By the time I was standing up in school to recite the Pledge of Allegiance, the straight-arm salute had been dropped, the hand-over-the-heart had been substituted, and the Pledge already included the words "under God" that were added in 1954. As a child, I did not give it much thought. I thought more about horses, and why the teacher was always so mean, and how much time was left before I could go home and read my book.
But I was also thinking about politics – in a little kid sort of way, of course - and I had ideas. A platform of sorts, or a manifesto, that was something like this:
1. Sometimes it's the grownup who is wrong, and so the child shouldn't always be the one who has to apologize.
2.No hitting. No making fun. No being mean, and no leaving other people out. Some people can catch a ball, some people can spell big words (I got my first concussion in second grade, courtesy of a baseball. Guess which group I was in). But everybody belongs, even when they are different.
3. Share, and be fair. The person who gets to cut the cake into slices chooses last.
4. Stop worrying so much about the Communists. All we have to do is really be what we say we are, the land of the free, the home of the brave, one nation under God, the best country on earth, and then everyone will want to be like us and to be our friends. Even the Communists.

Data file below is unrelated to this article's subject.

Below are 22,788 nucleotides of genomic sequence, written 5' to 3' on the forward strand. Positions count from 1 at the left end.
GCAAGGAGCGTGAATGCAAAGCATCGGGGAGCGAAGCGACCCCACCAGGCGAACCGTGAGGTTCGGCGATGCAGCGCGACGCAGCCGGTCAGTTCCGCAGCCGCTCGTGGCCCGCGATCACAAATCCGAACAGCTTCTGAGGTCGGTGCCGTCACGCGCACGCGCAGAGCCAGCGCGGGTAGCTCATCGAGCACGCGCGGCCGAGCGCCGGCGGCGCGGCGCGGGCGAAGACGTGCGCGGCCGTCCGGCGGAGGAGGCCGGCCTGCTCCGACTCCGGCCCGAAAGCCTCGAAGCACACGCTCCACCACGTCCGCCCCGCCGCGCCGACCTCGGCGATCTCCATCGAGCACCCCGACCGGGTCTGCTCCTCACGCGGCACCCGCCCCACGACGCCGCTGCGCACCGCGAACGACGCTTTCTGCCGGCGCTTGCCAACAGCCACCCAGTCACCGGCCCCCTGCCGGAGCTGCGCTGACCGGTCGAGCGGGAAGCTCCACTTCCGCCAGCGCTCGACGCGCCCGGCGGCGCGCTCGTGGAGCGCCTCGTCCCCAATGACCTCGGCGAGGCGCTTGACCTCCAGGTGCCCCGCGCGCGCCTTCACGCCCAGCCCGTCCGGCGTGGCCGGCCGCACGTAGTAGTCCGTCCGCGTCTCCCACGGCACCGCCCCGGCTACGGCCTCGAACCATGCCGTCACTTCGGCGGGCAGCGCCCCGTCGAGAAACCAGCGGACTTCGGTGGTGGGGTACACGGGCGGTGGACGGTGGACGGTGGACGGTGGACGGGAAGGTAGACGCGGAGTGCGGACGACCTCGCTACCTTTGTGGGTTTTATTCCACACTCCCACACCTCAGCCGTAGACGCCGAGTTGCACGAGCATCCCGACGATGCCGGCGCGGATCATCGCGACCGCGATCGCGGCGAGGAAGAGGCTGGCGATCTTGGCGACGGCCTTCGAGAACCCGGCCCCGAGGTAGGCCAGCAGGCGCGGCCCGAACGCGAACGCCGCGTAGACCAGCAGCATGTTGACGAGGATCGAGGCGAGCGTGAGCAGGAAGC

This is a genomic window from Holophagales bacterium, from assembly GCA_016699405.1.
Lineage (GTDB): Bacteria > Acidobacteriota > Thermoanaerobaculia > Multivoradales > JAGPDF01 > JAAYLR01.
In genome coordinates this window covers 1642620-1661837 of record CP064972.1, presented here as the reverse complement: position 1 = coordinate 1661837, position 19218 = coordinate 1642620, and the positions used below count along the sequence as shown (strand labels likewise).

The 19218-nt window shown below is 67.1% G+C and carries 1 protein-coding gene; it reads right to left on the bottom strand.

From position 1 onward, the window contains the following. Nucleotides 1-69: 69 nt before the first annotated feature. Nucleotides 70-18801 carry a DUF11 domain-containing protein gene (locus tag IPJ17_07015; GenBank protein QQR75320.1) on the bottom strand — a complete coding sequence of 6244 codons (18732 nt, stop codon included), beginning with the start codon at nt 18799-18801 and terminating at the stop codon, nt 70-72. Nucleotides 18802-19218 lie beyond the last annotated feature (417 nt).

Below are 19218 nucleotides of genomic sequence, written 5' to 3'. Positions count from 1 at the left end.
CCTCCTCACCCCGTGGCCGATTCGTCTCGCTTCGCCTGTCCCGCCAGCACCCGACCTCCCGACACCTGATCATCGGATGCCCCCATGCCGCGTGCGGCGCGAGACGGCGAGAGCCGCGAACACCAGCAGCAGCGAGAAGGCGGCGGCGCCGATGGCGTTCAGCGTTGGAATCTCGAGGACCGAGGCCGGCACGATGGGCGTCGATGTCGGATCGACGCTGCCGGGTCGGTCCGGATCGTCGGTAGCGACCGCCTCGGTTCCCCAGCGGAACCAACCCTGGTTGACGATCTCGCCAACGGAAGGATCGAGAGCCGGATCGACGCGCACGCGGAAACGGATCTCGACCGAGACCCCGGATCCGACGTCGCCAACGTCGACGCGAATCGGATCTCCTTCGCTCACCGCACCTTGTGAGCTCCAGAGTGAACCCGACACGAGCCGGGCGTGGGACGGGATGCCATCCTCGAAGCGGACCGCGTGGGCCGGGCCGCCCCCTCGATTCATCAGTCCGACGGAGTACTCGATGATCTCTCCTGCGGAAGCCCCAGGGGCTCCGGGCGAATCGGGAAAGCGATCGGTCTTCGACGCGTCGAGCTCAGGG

Simple. Now let's have cookies and milk!
It still seems simple, and I don't see much reason to change it. For grownup, read powerful, any kind of powerful. For child, read deprived of power. For Communists, read the name of the current ideological foe, the perceived, or invented, threat, i.e. [your fear inserted here]. The rest is pretty straightforward, I think. But then, I also think Jesus' words are pretty straightforward. Love. Share. Take care of each other. Rejoice when the lost are found.
And, well, hey, kids! Let's try that. Because I don't think we really have, not as a nation, not lately.
There is one more plank in my platform. Parents who promise a pony for good grades should, when excellent report cards are forthcoming, deliver the pony as promised.
I am Laurel Massé, and I approve this message.